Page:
Modi also promoted Piyush Goyal, Dharmendra Pradhan, Mukhtar Abbas Naqvi, who were ministers of state earlier, to cabinet rank. Ministers of State Rajyavardhan Rathore, Giriraj Singh, Santosh Singh Gangwar were given independent charges.
Goyal, who earned praise from Modi for having succeeded at generating surplus power, would now be required to turn around the railways’ fortunes. “I learnt about the power sector from [outgoing railway minister] Suresh Prabhu,” he said. “He has been my mentor. Now, I would carry forward his plans.” Prabhu is now in charge of commerce and industry, a portfolio earlier held by Sitharaman.
Pradhan was promoted for making a huge success of the Pradhan Mantri Ujjwala Yojana, which aims at providing LPG connection to families below poverty line. The scheme had helped the BJP reap rich dividends in the Uttar Pradesh assembly elections.
Pradhan has now been tasked with generating skilled manpower and creating jobs, which Rudy had tried and failed to do. Sources said what worked against Rudy was the ministry publicly admitting that it would not achieve its target of skilling five crore people. Pradhan will be assisted by Minister of State Anantkumar Hegde, a five-time MP from Karnataka.
The reshuffle has also shown that Modi is willing to let specialists do the job. He put R.K. Singh, MP and former IAS officer, in charge of the power ministry, while former IPS officer Satya Pal Singh has been appointed minister of state in the HRD ministry. But the selection of Hardeep Singh Puri and K.J. Alphons has set tongues wagging in the BJP. Many think it has come at the cost of hardworking MPs. No one, however, has dared come out against the decision, fearing Modi and Shah.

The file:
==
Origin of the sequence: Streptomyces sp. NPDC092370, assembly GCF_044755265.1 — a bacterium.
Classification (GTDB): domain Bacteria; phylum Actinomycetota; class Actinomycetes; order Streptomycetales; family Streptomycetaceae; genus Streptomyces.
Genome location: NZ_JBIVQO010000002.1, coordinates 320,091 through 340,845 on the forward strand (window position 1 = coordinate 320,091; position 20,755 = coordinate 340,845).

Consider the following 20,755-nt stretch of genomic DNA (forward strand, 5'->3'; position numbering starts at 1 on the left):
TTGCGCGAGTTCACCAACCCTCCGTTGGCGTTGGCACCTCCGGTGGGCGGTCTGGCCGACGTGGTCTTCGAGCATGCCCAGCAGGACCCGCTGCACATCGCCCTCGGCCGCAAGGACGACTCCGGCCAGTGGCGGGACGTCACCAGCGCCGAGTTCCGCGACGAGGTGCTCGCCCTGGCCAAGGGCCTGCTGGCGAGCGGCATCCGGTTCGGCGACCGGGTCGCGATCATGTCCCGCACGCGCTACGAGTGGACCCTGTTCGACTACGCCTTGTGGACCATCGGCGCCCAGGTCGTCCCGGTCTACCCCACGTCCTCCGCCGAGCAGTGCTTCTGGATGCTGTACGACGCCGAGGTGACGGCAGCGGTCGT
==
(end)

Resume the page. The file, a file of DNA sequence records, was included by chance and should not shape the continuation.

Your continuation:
Sources in the BJP said both Puri and Alphons serve a political purpose. Urban affairs, Puri’s portfolio, has significant stake in development projects in Delhi. He is likely to emerge as the Sikh face in the government, a measure aimed at wooing the Delhi electorate. Interestingly, another Sikh, S.S. Ahluwalia, was divested of the parliamentary affairs portfolio. Alphons’s elevation is aimed at extending a hand of friendship to the Christian community in Kerala, where the BJP is trying to increase its presence.
Those who were earlier considered close to the L.K. Advani-Rajnath-Sushma camp appear to have lost out in the reshuffle. Vijay Goel, who was embroiled in several controversies, was demoted to minister of state for water resources, Ganga rejuvenation and parliamentary affairs. Rudy was also considered part of this camp, and so was Ahluwalia.
Uma Bharti, who failed in her much-hyped mission to clean the Ganga, was able to hold on to her cabinet post. But she was divested of the Ganga rejuvenation portfolio and was given charge of the ministry of sanitation and drinking water. Transport Minister Nitin Gadkari, considered one of the better performing ministers, has been given additional charge of cleaning the Ganga.
“We will form a task force,” said Gadkari. “We will come out with a schedule of targets to be achieved under the mission in a week. We will try to realise Modi’s dreams in a time-bound, transparent manner.”
Before the cabinet reshuffle, Modi had been quietly overhauling the bureaucracy, making several new appointments to key posts and holding meetings with additional and joint secretaries of all departments. He has been urging officials to streamline delivery of services and has sought their inputs on ways to improve governance.
All new appointees, bureaucrats as well as ministers, have been told to focus on one main task: Making the government look good in the run-up to the 2019 elections.